RICHMOND, Va. –Local tattoo artist Amy Black had no idea back in the early 1990s, when she first glimpsed Tibetan monks traveling on an American tour, that she would eventually meet His Holiness the 14th Dalai Lama, or that she would bring a group of monks to visit Richmond and build a sand mandala that will be deconstructed and taken to the James River afterward.
Black has studied Buddhism since she was a teenager, but said she became serious about it a few years ago when her friend Jessica Pimentel, an actress on “Orange Is the New Black,” encouraged her to look more deeply into Tibetan Buddhism philosophy and application of meditation.
“Their kind, positive spirits and energy are unsurpassed and I have always loved their sand mandalas, they inspire me and bring such happiness and awe,” Black said, and added, “bringing a group like this to Richmond has been a big dream of mine for a while and I am ecstatic to see this dream finally coming true.
The Tibetan Monks of the Drepung Loseling Monastery will create a giant, colorful, highly-detailed sand mandala over a five-day event which starts August 10.
The colorful grains of sand will take shape in a two-story, open room at the Virginia Holocaust Museum that has balcony seating available for great viewing.
”The acoustics are great and the staff is wonderful,” Black added.
It won’t be her first partnership with the museum. A few years ago, Black did an event there to raise awareness for the genocide in Darfur, Africa, and to give a louder voice to local Sudanese refugees.
“It was their largest attendance for an event back then, they definitely have the capacity for it and the technology,” she said.
At night the monks will lead a 20-minute evening meditation, which starts at 6 p.m., Wednesday through Saturday.
There will also be two lectures during their visit, on meditation and symbolism of the mandala. Both are free to attend, with suggested $10 donation per person, for the monks.
“I think in today’s hectic environment everyone will enjoy the peaceful, creative and spiritual atmosphere the monks bring,” Black said. “The rare opportunity to meditate with these experienced people will be a treat.”
In June, Black was lucky enough to have a rare, unscheduled and brief meeting with the Dalai Lama. She was already in talks to host the monks here, and called the series of events “auspicious.”
“I think I am still pinching myself on that one,” she said of meeting his holiness. “I have immense respect for the Dalai Lama, he is working so hard to spread a message of peace, unity and compassion; you would never believe he is 81.”
When the VMFA re-opened after a major remodel and expansion in 2010, Tibetan Monks from the Namgyal Monastery in Ithaca, N.Y. spent a week creating a sacred sand mandala that was ceremoniously dismantled and taken to the James River.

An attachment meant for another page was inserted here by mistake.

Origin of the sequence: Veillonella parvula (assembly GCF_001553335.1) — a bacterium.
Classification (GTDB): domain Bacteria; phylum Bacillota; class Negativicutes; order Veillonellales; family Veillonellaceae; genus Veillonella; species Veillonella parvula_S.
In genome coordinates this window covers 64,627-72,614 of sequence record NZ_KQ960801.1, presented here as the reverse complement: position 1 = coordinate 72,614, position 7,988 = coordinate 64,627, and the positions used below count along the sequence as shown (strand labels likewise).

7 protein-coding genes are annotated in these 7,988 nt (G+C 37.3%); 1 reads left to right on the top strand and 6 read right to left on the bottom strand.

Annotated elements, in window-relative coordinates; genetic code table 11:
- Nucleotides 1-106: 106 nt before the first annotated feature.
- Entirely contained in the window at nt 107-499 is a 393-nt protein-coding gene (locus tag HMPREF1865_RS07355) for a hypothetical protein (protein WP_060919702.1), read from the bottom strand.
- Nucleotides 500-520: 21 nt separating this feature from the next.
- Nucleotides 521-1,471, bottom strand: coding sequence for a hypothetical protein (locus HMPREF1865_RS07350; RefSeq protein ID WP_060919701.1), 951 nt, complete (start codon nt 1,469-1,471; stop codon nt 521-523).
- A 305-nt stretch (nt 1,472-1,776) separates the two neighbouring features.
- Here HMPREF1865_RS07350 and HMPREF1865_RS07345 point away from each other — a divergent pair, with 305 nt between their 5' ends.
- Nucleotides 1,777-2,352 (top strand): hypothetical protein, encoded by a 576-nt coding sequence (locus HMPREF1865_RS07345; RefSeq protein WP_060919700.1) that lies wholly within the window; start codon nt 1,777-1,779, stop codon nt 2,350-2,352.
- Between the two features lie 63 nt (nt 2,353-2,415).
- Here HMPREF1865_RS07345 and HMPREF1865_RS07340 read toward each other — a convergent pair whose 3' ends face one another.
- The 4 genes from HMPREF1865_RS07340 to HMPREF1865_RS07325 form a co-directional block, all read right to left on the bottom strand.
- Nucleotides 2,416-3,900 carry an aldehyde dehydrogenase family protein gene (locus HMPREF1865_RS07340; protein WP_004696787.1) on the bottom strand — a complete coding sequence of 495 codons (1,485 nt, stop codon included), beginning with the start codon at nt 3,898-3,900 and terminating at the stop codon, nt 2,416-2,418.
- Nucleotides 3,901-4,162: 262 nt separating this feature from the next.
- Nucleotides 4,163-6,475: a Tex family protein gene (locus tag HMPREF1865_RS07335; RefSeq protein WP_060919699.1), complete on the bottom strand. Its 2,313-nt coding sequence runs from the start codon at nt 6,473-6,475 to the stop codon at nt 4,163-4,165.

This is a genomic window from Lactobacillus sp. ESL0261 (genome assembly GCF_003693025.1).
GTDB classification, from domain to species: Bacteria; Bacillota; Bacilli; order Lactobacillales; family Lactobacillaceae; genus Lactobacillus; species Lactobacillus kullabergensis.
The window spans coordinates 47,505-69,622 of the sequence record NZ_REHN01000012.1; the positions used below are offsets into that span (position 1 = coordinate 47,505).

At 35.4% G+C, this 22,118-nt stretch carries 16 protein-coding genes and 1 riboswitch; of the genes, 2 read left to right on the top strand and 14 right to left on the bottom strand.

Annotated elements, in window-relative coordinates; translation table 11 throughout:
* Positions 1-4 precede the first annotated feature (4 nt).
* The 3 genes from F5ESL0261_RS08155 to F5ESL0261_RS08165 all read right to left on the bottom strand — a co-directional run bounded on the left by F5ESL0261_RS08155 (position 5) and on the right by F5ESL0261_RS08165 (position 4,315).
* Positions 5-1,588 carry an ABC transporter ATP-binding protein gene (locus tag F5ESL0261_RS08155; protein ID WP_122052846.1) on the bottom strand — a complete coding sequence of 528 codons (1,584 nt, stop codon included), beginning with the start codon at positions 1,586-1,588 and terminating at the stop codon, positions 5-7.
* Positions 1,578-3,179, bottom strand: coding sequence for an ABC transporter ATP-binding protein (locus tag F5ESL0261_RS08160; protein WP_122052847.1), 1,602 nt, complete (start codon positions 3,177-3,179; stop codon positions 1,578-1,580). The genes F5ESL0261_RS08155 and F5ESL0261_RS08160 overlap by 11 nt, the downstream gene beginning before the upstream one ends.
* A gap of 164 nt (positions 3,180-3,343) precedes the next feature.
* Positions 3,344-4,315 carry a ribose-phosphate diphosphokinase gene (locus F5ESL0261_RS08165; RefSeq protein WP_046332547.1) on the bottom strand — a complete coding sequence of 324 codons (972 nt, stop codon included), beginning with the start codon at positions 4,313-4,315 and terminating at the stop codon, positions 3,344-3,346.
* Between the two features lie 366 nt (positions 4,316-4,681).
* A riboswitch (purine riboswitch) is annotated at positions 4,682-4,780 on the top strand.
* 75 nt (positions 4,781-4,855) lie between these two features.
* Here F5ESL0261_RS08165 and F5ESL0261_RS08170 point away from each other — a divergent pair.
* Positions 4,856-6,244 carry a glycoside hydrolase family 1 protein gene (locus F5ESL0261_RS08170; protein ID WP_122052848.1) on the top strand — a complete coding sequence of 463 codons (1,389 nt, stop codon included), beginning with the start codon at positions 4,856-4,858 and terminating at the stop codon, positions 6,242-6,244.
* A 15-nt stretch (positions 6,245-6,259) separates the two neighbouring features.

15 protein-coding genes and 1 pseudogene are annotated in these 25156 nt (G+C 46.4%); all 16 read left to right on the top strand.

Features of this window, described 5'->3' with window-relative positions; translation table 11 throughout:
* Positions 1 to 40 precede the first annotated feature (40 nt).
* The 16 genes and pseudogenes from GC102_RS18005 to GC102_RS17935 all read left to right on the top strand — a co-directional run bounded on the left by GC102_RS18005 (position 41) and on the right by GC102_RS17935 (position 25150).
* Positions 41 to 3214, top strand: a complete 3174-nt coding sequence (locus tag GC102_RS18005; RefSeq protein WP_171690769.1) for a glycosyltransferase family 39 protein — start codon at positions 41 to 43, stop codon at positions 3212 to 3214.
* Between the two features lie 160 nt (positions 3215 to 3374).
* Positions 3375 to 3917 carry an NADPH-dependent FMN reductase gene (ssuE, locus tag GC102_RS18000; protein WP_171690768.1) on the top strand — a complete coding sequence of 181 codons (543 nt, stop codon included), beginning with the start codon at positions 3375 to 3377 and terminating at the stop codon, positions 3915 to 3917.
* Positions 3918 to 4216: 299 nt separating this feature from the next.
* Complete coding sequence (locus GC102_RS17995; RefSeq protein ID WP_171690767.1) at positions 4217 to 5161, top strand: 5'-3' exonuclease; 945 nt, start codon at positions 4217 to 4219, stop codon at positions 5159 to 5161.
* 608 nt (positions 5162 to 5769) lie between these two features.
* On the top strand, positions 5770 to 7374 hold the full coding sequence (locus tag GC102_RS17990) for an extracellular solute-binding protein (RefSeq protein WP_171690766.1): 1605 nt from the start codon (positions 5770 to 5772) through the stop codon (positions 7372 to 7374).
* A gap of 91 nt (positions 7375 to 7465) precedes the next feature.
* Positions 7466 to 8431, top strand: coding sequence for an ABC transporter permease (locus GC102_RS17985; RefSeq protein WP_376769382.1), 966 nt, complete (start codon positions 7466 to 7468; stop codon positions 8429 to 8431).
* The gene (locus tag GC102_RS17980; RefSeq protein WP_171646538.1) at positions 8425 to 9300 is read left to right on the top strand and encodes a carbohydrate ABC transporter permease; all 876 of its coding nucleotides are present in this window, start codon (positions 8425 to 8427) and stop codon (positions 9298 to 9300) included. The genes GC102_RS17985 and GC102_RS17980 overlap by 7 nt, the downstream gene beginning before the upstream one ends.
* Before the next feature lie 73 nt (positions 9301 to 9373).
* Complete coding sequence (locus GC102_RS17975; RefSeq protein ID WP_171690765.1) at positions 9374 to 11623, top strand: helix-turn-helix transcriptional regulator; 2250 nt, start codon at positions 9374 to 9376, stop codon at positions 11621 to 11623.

WATCH: Tibetan Monks create a sacred sand mandala in Richmond, in 2010.
Hundreds came to witness the meticulous construction of the “spiritual battery.” Dozens joined a sunset procession down to the James River, playing music along the way, as the grains of sand were released.
“The mandala is made with powerful positive intentions and compassion, at the culmination of the event it is gathered together and spread into the world, which traditionally includes releasing it into a local waterway to let the prayers and good intentions release into nature for everyone,” Black explained.
She hopes that people will have many positive experiences from the event.
“I mostly hope it brings happiness to the city and opens it up to the wonder and education of this culture, and ways to peace of mind,” she said. “I think we all would like to know how to maintain something like that.”
Black is still accepting sponsorships for the monks. She said sponsorships start as low as $50. Sacred Waters Spa & Boutique has signed on as a $1,000 sponsor. People interested in sponsorships can email Amy Black.
Schedule of events for the Mystic Arts of Tibet Tour:
August 10: Opening ceremony at noon. Chanting and laying out the mandala. Then creation of the mandala will happen until 6 p.m., with public mediation and chanting at 6 p.m.
August 11: 10 a.m. to 6 p.m., making the sand mandala. Public meditation and chanting at 6 p.m. At 7 p.m. there will be a public lecture on meditation.
August 12: 10 a.m. to 6 p.m., making the sand mandala. Public meditation and chanting at 6 p.m.
August 13: 10 a.m. to 6 p.m., making the sand mandala. Public meditation and chanting at 6 p.m. At 2 p.m. there will be a public lecture on “Symbolism of the Mandala.”
August 14: 10 a.m.to noon, viewing the mandala. Closing ceremony begins at 1 p.m. There will be chanting and dissolution of the entire mandala. Small packets of the sand will be handed out to the audience (it is not guaranteed all attendees will get sand, but they we will do their best).
Then the remaining sand will be deposited into the James River at the Canal Walk, at 3 p.m. at the Turning Basin. All the positive blessings of the event are sent out to the world in this ceremony.
The museum is located at 2000 E. Cary Street. There will be Buddhist items for sale and a public sand mandala for community participation.